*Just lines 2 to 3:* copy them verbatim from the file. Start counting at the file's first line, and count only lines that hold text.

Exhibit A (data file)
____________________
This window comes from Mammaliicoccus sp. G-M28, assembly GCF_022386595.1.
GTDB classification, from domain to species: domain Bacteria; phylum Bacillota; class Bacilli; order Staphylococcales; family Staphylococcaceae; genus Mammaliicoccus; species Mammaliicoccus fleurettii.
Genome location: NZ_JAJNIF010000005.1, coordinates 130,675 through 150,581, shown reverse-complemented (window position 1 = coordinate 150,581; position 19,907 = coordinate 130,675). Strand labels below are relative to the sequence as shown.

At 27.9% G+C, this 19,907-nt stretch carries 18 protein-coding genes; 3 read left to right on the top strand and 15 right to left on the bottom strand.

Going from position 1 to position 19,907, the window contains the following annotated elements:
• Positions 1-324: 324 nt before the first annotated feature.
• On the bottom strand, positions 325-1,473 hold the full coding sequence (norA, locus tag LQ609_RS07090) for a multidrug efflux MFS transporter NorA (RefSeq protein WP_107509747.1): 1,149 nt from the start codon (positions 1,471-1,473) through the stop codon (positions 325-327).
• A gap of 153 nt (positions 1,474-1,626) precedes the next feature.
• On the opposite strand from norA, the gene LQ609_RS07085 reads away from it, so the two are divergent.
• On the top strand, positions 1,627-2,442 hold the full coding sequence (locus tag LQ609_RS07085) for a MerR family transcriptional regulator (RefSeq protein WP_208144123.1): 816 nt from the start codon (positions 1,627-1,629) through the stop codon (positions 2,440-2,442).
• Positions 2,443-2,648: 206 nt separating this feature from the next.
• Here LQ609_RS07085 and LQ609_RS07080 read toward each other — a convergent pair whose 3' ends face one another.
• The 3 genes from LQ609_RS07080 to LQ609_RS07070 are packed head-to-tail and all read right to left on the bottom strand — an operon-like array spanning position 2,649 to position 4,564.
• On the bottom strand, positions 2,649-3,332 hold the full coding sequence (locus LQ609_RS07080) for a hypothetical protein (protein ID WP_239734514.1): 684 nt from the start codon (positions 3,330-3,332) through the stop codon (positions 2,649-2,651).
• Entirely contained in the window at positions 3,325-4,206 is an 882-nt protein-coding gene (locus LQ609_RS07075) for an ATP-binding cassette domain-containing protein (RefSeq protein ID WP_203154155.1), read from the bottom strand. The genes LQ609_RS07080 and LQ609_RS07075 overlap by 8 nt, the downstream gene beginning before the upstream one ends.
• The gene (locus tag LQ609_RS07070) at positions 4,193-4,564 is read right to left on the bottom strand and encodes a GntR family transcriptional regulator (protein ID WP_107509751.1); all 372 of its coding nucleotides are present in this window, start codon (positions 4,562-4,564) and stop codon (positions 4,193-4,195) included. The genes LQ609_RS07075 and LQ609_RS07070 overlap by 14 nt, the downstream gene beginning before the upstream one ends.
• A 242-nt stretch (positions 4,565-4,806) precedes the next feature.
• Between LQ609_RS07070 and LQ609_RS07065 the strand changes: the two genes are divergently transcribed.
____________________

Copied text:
GTDB classification, from domain to species: domain Bacteria; phylum Bacillota; class Bacilli; order Staphylococcales; family Staphylococcaceae; genus Mammaliicoccus; species Mammaliicoccus fleurettii.
Genome location: NZ_JAJNIF010000005.1, coordinates 130,675 through 150,581, shown reverse-complemented (window position 1 = coordinate 150,581; position 19,907 = coordinate 130,675). Strand labels below are relative to the sequence as shown.